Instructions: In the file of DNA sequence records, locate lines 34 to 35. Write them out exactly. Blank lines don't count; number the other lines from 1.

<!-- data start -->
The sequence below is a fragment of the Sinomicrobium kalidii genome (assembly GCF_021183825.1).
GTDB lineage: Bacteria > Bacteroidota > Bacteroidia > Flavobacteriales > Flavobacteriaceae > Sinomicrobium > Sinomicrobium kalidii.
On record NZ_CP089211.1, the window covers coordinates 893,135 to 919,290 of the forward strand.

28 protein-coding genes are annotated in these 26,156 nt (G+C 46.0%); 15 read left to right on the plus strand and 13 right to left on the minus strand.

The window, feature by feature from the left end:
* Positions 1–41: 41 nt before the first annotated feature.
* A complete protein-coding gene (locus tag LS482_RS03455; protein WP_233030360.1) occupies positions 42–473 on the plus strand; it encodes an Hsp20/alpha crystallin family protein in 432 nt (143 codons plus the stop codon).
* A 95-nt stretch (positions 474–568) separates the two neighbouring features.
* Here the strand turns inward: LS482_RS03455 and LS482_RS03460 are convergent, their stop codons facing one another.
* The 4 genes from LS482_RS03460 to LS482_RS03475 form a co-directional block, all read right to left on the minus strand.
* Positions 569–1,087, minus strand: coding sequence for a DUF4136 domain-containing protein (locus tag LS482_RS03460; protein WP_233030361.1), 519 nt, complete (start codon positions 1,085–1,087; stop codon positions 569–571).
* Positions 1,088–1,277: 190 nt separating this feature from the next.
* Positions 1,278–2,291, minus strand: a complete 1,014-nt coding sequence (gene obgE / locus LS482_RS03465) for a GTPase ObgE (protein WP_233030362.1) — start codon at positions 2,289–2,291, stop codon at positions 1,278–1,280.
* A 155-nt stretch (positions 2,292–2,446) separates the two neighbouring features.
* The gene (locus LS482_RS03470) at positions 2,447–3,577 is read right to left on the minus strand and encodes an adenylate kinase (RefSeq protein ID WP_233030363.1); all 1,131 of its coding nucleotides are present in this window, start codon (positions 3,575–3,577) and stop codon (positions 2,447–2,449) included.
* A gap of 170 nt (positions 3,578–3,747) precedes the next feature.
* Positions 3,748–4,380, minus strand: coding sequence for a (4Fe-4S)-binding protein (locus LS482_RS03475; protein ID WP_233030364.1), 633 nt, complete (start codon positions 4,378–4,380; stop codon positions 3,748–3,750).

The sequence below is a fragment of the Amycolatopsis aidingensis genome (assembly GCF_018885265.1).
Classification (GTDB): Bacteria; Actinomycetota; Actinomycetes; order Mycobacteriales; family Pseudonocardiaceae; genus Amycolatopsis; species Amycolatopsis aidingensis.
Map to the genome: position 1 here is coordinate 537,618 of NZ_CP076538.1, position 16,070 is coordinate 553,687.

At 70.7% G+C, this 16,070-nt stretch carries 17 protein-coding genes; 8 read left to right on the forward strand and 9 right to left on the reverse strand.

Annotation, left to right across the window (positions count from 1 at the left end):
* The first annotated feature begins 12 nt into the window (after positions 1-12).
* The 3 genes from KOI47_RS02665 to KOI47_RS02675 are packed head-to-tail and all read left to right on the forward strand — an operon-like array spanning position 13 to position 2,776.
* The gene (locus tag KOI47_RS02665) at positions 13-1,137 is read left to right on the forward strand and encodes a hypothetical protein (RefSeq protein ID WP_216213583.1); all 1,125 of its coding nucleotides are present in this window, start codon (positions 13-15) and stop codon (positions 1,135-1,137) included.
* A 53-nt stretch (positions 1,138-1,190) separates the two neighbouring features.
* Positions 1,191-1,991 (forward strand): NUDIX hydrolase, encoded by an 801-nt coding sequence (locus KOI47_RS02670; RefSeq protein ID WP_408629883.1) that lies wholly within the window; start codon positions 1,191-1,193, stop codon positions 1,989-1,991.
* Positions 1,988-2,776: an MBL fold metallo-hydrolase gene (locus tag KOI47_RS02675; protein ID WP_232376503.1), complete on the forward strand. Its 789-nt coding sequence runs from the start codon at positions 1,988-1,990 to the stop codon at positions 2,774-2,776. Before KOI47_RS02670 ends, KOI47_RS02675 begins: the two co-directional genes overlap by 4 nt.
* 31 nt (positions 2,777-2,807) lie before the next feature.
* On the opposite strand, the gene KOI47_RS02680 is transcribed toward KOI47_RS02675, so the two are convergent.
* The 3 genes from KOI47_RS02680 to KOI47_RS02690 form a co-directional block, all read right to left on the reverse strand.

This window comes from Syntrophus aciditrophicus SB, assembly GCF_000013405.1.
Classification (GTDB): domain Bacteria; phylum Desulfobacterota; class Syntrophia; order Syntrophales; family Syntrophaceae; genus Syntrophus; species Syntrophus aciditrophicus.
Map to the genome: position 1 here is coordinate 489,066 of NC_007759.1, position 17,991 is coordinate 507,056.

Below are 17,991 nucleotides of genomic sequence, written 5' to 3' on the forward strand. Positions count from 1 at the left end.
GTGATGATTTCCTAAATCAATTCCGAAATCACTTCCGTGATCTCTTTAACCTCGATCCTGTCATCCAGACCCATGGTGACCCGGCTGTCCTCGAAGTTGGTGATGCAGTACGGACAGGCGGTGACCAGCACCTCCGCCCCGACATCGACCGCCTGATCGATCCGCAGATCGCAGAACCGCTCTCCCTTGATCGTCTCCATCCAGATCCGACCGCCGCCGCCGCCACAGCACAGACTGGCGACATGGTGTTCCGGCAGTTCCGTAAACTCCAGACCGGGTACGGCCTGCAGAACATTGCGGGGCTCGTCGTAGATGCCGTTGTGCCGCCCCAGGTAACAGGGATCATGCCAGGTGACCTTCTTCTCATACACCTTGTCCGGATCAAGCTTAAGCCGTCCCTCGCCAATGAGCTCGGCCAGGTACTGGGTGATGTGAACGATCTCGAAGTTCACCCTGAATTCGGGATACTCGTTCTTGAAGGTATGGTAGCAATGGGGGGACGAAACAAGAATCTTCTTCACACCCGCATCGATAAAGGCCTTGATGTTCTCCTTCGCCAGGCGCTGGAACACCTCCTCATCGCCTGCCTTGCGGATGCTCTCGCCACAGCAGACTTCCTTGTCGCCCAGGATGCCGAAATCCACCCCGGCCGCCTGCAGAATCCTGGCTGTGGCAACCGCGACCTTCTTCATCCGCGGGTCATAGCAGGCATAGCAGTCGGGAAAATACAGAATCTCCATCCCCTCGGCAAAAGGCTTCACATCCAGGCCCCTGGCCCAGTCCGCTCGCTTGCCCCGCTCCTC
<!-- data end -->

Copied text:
Map to the genome: position 1 here is coordinate 489,066 of NC_007759.1, position 17,991 is coordinate 507,056.

Below are 17,991 nucleotides of genomic sequence, written 5' to 3' on the forward strand. Positions count from 1 at the left end.